At roughly the same time, in another jungle across the globe, the United States was busily engaged in its distinct brand of counterinsurgent operations-Operation Rolling Thunder, the bombing campaign of North Vietnam. During the course of the campaign, which lasted until late 1968, the U.S. Air Force flew 306,380 bombing sorties.4 By all accounts the operation was a failure, and quite possibly the model for how not to fight an insurgency.5

Today, 42 years later, the United States is again fighting a robust insurgency. The intervening four decades, however, have wrought a worldwide change in technology, information, mobility, culture, and warfare. These changes, collectively defined as "globalization," have touched virtually every aspect of human conduct, counter-insurgency warfare included.6 Thus, the picture of the modern counterinsurgent is that of a soldier on the streets of Baghdad, dressed in an Advanced Combat Uniform, protected by ceramic body armor, communicating with a satellite phone, and armed with an M-4 carbine and a fistful of reconstruction dollars.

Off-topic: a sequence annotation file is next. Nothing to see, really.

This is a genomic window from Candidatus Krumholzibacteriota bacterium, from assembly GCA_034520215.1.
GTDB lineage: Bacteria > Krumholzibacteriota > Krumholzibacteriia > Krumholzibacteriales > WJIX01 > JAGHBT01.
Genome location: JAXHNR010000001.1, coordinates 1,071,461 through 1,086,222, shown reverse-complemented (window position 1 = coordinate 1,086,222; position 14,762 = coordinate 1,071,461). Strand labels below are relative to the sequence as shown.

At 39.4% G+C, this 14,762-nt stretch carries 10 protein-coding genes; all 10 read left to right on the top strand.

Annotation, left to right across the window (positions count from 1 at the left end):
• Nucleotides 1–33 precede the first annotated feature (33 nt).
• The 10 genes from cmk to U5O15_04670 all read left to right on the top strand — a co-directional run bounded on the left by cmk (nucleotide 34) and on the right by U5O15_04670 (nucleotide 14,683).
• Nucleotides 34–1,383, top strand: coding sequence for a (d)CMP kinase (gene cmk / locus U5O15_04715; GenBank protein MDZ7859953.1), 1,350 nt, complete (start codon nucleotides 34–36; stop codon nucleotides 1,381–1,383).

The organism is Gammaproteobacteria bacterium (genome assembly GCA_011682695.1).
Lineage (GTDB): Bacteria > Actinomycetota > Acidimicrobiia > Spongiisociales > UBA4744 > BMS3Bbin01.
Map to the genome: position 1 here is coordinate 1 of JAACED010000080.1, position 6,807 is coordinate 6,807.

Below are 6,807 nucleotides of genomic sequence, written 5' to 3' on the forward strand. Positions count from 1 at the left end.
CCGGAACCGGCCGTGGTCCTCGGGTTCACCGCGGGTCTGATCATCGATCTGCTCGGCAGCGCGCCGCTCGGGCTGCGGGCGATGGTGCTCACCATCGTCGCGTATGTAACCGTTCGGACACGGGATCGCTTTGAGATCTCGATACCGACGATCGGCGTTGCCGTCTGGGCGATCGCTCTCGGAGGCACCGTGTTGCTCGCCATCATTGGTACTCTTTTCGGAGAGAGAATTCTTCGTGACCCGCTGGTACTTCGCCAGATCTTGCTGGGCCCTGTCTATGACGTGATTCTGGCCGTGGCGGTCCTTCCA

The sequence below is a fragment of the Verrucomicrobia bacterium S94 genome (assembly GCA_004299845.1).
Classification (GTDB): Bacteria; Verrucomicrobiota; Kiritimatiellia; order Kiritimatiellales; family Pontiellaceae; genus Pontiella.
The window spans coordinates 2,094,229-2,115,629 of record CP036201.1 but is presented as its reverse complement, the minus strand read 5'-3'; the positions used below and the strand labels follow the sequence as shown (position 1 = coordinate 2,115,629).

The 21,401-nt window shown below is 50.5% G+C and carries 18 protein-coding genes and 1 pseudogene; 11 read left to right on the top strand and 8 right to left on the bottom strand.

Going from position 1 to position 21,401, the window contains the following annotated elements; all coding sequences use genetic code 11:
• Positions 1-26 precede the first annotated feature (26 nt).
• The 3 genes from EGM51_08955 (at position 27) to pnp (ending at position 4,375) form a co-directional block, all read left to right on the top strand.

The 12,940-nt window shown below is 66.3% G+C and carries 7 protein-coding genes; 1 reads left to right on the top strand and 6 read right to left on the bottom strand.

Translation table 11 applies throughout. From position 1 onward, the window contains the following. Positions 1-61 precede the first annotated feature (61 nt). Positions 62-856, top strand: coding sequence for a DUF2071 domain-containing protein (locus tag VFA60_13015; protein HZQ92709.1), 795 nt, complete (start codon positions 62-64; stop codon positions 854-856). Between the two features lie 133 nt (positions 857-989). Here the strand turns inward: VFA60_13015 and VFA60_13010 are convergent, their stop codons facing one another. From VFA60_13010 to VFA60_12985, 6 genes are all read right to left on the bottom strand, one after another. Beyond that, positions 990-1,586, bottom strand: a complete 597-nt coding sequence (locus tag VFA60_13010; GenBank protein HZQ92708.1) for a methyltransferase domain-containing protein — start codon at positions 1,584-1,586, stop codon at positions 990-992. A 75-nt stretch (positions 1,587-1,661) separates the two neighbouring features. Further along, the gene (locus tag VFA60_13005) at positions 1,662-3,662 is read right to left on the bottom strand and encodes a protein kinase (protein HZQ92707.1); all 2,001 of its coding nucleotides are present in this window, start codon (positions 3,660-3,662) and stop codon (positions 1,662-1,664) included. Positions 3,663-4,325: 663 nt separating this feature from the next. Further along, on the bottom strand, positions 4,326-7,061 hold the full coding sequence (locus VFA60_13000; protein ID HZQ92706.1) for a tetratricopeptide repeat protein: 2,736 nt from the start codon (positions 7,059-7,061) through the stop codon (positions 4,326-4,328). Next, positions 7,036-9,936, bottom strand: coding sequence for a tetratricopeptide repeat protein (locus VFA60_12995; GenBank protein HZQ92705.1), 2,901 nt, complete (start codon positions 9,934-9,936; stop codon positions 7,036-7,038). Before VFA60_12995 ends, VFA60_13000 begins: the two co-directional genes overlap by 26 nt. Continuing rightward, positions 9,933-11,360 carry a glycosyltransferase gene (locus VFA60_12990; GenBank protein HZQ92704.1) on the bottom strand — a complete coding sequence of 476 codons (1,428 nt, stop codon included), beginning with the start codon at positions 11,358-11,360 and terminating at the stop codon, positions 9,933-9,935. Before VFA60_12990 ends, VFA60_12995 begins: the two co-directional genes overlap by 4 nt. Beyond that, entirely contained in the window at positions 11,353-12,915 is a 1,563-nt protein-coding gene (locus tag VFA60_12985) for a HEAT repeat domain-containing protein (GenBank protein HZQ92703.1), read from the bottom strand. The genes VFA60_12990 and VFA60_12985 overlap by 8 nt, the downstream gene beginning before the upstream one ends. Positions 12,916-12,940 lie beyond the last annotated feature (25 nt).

What Is Insurgency?

In examining insurgency and globalization, two questions become readily apparent: (1) What is insurgency and (2) What aspects of globalization are pertinent to the discussion? We can define an insurgency as "an organized movement aimed at the overthrow of a constituted government through the use of subversion and armed conflict."7 Insurgency movements traditionally find their roots in a desire for social and/or political change, and then insurgencies utilize guerrilla warfare to accomplish their goals.8 This distinction between insurgencies and insurgency movements is important because counterinsurgent operations are more expansive than counterguerrilla operationsthe latter term refers exclusively to the engagement of the insurgency's military force. In this article, "counterinsurgency" refers to full-spectrum operations designed to target the insurgency politically, economically, and militarily.